Re: [DNSOP] New Version Notification for draft-pusateri-dnsop-update-timeout-01.txt

Tom Pusateri <> Fri, 22 February 2019 08:19 UTC

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From: Tom Pusateri <>
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Date: Thu, 21 Feb 2019 22:19:30 -1000
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Cc: Mark Andrews <>, Tony Finch <>, dnsop <>, Paul Wouters <>, Joe Abley <>, Dick Franks <>
To: Ted Lemon <>
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Subject: Re: [DNSOP] New Version Notification for draft-pusateri-dnsop-update-timeout-01.txt
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> On Feb 21, 2019, at 1:29 PM, Ted Lemon <> wrote:
> On Feb 21, 2019, at 2:24 PM, Mark Andrews < <>> wrote:
>> Implementation details are beyond the scope of RFCs.
> Indeed they are.  My point is that if you want to be careful of memory usage or disk usage, you can be—there is no need to use a hash.   In essence, requiring us to use a hash is specifying an implementation detail that needn’t be specified: you can in fact implement this using a hash, although I wouldn’t.   It would be nice if I were not required to implement it that way, since I think that’s not actually going to work reliably.
>> Also you mentioned caches which basically will never see these records unless they are queried for.
> I mentioned caches because they are by far the biggest consumers of resources—authoritative name servers have much smaller memory footprints.   I assume the reason you think using hashes is a good idea and not a premature optimization is because you’ve done a lot of work with caching name servers, and are seeing this discussion through that lens.   That’s the wrong lens to be seeing it through.   This is only relevant for authoritative name servers, and in that case, storing the whole RR-to-be-deleted is fine.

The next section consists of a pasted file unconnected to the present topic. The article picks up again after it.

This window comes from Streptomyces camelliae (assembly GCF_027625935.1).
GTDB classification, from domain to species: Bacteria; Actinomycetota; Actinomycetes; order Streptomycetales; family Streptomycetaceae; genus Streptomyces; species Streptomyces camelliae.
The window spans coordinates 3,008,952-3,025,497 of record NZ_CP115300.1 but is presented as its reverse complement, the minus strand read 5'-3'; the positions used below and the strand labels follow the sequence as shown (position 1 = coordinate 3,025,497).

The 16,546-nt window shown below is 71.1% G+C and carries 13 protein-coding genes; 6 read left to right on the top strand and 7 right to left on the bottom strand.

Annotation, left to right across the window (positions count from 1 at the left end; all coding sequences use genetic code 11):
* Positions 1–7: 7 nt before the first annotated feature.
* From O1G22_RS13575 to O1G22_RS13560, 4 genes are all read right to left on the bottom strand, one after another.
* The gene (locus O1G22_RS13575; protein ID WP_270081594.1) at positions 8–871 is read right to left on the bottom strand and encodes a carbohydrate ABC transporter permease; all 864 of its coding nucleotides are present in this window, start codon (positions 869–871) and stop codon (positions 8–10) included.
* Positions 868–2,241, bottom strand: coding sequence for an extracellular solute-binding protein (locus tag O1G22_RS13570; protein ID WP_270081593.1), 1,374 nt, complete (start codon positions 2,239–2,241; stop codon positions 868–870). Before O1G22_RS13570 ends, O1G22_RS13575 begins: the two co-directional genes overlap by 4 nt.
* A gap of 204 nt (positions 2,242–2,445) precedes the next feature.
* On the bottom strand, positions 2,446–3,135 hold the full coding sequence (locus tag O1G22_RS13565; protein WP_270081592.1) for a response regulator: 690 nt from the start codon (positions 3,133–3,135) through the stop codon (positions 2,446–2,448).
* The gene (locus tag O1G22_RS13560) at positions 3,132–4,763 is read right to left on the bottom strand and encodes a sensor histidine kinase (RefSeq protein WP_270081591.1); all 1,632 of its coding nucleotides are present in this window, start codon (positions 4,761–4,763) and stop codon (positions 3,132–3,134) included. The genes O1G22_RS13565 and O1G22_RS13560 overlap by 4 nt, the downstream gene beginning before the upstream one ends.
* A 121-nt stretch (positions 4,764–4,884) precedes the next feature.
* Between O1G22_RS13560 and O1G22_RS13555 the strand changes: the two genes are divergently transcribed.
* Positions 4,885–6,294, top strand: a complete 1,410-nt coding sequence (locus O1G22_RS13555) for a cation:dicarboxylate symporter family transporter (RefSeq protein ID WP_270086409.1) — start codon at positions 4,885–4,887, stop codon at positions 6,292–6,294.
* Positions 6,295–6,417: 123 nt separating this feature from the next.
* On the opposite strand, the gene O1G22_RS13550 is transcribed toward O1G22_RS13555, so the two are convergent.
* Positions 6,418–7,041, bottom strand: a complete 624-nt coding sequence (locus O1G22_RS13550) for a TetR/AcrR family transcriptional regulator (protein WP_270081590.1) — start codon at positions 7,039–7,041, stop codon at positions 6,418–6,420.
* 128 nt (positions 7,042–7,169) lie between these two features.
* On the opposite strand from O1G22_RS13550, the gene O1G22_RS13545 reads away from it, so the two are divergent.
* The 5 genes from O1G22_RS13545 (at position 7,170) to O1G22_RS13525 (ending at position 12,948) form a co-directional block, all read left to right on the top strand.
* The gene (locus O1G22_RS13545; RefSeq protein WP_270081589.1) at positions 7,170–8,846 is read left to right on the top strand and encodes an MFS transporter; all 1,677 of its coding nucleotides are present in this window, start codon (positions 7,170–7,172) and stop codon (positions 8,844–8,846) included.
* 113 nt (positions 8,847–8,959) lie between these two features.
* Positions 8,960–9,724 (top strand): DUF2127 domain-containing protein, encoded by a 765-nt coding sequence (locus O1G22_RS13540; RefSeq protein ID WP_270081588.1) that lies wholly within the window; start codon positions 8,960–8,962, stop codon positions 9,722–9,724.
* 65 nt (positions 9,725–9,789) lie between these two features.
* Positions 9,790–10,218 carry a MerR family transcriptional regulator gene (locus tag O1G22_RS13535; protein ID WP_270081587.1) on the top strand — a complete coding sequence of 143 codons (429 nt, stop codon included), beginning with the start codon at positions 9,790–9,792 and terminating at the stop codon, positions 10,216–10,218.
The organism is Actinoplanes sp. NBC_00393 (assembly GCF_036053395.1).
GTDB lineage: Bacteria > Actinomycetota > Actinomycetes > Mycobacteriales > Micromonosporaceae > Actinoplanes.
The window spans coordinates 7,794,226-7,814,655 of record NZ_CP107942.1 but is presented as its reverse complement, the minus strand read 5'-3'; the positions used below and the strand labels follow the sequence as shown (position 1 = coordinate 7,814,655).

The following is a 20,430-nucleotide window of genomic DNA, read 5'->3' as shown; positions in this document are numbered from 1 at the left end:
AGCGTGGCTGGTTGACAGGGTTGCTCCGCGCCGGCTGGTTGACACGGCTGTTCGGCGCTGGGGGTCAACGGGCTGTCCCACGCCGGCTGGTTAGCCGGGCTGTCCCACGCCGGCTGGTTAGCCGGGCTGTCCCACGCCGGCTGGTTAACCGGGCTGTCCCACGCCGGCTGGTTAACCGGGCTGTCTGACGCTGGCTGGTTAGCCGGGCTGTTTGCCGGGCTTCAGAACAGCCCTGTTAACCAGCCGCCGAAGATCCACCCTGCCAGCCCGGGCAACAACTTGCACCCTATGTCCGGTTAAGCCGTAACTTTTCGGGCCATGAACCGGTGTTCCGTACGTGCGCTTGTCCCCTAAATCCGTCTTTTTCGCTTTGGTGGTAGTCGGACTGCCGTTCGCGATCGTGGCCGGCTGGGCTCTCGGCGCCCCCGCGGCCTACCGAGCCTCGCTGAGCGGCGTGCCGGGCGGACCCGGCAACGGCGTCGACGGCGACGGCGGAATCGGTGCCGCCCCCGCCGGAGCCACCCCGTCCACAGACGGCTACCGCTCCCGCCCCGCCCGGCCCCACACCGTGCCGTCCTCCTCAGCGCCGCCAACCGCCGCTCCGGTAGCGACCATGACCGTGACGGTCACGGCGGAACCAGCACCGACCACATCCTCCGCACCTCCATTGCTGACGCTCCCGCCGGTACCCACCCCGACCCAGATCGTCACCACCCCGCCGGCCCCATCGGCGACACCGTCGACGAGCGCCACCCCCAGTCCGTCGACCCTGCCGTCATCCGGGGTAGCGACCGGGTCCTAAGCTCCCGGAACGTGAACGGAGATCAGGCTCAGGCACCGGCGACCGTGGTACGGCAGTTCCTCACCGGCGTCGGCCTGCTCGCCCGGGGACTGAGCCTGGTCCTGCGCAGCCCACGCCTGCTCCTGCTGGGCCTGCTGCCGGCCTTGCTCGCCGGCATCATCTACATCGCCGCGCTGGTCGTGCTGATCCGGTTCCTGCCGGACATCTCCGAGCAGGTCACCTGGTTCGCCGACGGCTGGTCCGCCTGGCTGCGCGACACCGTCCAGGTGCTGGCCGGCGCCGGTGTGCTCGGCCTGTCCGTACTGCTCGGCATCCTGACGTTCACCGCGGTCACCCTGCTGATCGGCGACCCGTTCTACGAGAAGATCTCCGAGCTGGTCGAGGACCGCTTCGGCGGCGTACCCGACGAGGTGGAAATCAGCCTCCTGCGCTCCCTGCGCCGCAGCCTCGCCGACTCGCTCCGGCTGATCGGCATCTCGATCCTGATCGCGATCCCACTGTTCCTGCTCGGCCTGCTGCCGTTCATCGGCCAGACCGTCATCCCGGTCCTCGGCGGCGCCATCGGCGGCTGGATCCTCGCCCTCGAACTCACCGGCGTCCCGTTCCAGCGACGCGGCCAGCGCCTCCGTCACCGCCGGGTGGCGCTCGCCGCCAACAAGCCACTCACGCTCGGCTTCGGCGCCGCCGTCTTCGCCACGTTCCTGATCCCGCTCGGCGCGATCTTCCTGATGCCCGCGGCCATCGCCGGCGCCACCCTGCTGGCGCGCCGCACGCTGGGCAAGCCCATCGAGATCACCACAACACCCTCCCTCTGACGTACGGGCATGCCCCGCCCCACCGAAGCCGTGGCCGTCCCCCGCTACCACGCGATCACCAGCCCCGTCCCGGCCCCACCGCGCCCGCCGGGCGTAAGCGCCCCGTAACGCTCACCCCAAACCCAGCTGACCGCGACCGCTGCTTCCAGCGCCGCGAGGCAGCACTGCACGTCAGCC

I’ve been mostly listening and learning from this discussion which has been great. Thanks for all the input. Let me summarize what I’m hearing and we will open issues to adjust the document.

1. We need a motivational section to explain the purpose better

2. The HASH was my idea to simplify the records by making them all the same. It appears that simplicity in this form was not noticed or not appreciated. :)

3. The HASH algorithm selection was intended to work long term. It was my hope that there would only ever be one algorithm and there would never exist the case when one implementation supported an algorithm that another implementation did not. The HASH algorithm index was only intended to be used if a vulnerability was found in the ONE selected algorithm and it needed replaced. In this case, the old algorithm would be deprecated and everyone would switch to a new single algorithm. I am strongly opposed to having more than one HASH algorithm defined. Not being a security expert and not being able to find any papers proving that I could take an existing algorithm like SHA-256 that was 32 bytes and shorten it to 16 bytes using the first 16 bytes or the last 16 bytes or 16 bytes in the middle, I opted to select an algorithm that was already 16 bytes and proven to have terrific non-collision properties. Since some of the RDATA can be very short (A records), there are cases when there’s not a lot of data from which to base the hash value on. This was another reason to start with a hash like SHAKE128. But from the sounds of it, people prefer SHA-256 and so I will research this more to see about its applicability in this case (if a hash is even needed anymore).

4. We are open to using RDATA instead of a hash. Or we can define RDATA as an algorithm index as Mark suggested and define a hash as another algorithm (now or later if it ever becomes a problem). By adding the record type to the TIMEOUT instance, we have eliminated most uses of the hash already and only in rare cases will it be needed so including large RDATA in the TIMEOUT record should be rare.

5. Storing the TIMEOUT information as resource records seemed like a convenient way to use an existing database to store timeout information across restarts and to synchronize with secondaries. It can certainly be stored in a proprietary database by each authoritative server vendor but allowing them to interoperate seemed like a feature and when they each already have a database that holds resource records, why create another database type? But if the consensus is that the TIMEOUT info shouldn’t be stored in the existing resource record database but instead authoritative servers should create a new database for this info, then that is fine. This document itself can TIMEOUT. :)